RATES OF government securities on offer this week will likely decline slightly on ample demand and as bond yields settle near the headline inflation rate.
The Bureau of the Treasury (BTr) on Monday will auction off P20 billion in Treasury bills (T-bills), broken down into P5 billion each in 91- and 182-day papers and P10 billion in 364-day securities.
On Tuesday, the BTr will offer P30 billion in reissued three-year Treasury bonds (T-bonds) carrying a coupon rate of 3.5% and with a remaining life of two years and 10 months.
Rizal Commercial Banking Corp. Chief Economist Michael L. Ricafort expects rates for the T-bills to be “steady to slightly lower” while a bond trader said these will likely move “sideways with slight downward bias of around five basis points (bps).”
“Some of the PHP BVAL (Bloomberg Valuation Service) yields have already gone down so much to the point that some tenors are already close or even below the inflation rate of 2.1% (in May). Thus, any further easing could be limited in view of this,” Mr. Ricafort said Sunday via Viber, adding that yields below the inflation rate are already considered “negative rates” by investors.
“The latest auctions may be an indication that downward momentum of yields may be slowing down,” a bond trader said via Viber.
“While there is still some demand, the market starts to become cautious as the BSP (Bangko Sentral ng Pilipinas) stated that current monetary policy seems appropriate at the moment,” the trader added.
Last week, the BTr hiked the volume of T-bills it awarded to P26 billion from the original P20-billion program as bids soared and rates moved sideways.
Broken down, it raised P7 billion via the 91-day T-bills, up from the P5-billion program, at a lower average of 2.046% compared to the 2.058% fetched in the auction last May 25. It also borrowed P5 billion as planned from 182-day T-bills at the average yield of 2.118%.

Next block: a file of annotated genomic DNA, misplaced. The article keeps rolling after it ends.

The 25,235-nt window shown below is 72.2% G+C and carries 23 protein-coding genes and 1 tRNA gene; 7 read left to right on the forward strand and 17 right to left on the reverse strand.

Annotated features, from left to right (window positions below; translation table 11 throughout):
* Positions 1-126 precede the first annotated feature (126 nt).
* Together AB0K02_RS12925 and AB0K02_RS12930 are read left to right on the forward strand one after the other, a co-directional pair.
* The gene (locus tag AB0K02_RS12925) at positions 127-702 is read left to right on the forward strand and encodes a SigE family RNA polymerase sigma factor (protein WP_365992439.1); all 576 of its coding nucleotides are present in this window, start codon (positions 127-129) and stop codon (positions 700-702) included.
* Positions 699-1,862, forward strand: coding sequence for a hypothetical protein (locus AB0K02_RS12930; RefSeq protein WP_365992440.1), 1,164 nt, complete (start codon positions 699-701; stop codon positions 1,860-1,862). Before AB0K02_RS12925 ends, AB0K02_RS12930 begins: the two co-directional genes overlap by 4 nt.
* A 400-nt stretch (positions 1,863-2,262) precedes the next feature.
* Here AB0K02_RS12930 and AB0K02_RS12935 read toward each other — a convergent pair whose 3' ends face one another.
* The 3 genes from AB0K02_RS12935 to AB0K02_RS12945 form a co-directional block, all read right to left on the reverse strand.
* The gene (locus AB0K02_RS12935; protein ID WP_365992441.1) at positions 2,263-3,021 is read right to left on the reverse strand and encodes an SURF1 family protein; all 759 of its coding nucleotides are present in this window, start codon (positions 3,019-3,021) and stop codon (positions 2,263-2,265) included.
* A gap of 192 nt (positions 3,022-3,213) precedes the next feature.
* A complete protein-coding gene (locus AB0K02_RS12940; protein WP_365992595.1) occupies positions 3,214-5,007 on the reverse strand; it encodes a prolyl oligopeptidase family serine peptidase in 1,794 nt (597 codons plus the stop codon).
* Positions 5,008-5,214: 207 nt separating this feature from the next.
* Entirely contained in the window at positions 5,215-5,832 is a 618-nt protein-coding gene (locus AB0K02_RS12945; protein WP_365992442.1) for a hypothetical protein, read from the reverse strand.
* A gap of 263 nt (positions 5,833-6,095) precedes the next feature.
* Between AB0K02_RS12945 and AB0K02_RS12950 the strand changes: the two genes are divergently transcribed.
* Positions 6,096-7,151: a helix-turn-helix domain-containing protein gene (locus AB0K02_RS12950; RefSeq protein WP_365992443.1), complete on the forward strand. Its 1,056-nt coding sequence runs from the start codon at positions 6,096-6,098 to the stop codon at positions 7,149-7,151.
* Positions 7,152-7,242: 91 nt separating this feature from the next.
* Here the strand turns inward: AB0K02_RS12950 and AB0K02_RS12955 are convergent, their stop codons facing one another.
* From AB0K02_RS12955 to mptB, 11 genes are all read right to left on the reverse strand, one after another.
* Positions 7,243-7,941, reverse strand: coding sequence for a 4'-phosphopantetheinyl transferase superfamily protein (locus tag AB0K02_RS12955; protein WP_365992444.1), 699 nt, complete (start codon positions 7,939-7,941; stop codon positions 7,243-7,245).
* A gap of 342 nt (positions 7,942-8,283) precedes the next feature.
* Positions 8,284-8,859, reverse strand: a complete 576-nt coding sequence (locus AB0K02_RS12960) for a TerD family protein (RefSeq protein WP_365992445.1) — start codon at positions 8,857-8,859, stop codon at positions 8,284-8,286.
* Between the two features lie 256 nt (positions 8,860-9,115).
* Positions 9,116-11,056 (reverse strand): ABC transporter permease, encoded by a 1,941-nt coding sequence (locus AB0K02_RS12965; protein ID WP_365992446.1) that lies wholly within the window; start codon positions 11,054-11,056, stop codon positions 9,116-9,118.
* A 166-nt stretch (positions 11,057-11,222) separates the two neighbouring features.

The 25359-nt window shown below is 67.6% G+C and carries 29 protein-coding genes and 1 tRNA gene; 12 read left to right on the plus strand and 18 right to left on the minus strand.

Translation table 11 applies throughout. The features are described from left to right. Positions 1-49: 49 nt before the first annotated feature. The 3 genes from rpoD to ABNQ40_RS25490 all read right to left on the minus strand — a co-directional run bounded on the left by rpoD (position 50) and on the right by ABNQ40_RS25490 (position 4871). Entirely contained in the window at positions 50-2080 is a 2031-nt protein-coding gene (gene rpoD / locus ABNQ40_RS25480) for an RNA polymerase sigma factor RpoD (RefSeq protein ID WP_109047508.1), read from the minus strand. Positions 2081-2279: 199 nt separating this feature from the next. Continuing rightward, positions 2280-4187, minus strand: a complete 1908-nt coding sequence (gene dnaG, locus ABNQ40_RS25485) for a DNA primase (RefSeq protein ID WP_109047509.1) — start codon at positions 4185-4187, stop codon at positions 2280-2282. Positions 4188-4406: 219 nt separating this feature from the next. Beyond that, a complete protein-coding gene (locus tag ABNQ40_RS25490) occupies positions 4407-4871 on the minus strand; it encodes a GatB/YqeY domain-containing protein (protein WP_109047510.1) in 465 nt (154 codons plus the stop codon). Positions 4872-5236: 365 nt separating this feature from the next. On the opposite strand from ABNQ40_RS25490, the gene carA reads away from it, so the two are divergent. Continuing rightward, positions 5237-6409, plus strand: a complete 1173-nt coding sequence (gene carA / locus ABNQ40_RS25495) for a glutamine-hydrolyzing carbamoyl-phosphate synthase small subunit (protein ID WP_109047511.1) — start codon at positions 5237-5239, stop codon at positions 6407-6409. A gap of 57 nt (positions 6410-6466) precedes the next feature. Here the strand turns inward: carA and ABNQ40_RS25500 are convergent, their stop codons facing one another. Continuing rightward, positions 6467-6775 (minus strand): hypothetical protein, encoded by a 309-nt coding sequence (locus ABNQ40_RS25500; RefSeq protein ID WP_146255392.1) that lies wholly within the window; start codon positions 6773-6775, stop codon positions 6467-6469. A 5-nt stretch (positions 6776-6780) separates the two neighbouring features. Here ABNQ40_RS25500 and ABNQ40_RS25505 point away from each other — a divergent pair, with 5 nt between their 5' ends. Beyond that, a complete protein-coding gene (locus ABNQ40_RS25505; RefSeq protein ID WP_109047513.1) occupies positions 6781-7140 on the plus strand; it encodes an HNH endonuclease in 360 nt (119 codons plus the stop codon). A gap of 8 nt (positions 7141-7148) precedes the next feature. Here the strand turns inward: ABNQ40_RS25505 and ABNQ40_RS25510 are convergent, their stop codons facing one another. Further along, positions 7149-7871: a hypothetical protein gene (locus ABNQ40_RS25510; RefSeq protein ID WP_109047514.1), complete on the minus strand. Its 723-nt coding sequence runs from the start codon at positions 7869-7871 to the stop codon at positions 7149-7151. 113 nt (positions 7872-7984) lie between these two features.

Meanwhile, it accepted P14 billion in 364-day papers from the programmed P10 billion at an average rate of 2.42%, down from 2.508% previously.
For the three-year T-bond auction, Mr. Ricafort said yields could range between 2.4% and 2.5% while the bond trader sees it settling within 2.55% to 2.7%.
The BTr fully awarded the P30 billion in reissued three-year bonds it offered on May 12 at a lower average rate of 2.946%.
At the secondary market on Friday, the three-month, six-month and one-year T-bills fetched rates of 2.072%, 2.171% and 2.454%, respectively, while the three-year T-bond was quoted at 2.582%, according to the PHL BVAL Reference Rates.
Mr. Ricafort said there is still room for the BSP Monetary Board (MB) to slash benchmark interest rates by 25 bps considering benign inflation and also “to prevent a situation of net negative interest rate” where inflation, serving as the floor for key rates, will be higher than net interest rate returns.
“Fundamentally, key local policy rates, net of taxes, should remain above the inflation rate (as a floor) to maintain positive net interest rate return for investors,” Mr. Ricafort said.
“Short-term local interest rate benchmarks (PHP BVAL yields), the 7-day TDF (term deposit facility) auction yields, and the Treasury bill yields recently have been slightly above 2%, way below the key BSP overnight rate currently at 2.75%, already a new record low, meaning the markets have already factored in a possible cut in local policy rates,” he added.
BSP Governor Benjamin E. Diokno last week said the MB sees current benchmark rates as appropriate, saying further action will be based on the recovery of the economy.
The MB has slashed rates by a total of 125 bps so far this year after the 75 bps in reductions delivered in 2019.
Benchmark rates are currently at record lows, with the overnight reverse repurchase rate at 2.75% and the overnight deposit and lending rates at 2.25% and 3.25%, respectively.
“Sentiment on the local financial markets this week has been largely supported recently by S&P’s affirmation of the Philippine credit ratings at 2 notches above the minimum investment grade with stable outlook, despite the downgrade on some countries worldwide, thereby a sign of resilience and a strong vote of confidence by international investors on the country’s relatively stronger economic and credit fundamentals in recent years,” Mr. Ricafort said.
The government plans to borrow P170 billion from the local market in June: P110 billion via weekly T-bill auctions and the remaining P60 billion in Treasury bonds to be offered fortnightly. — Beatrice M. Laforga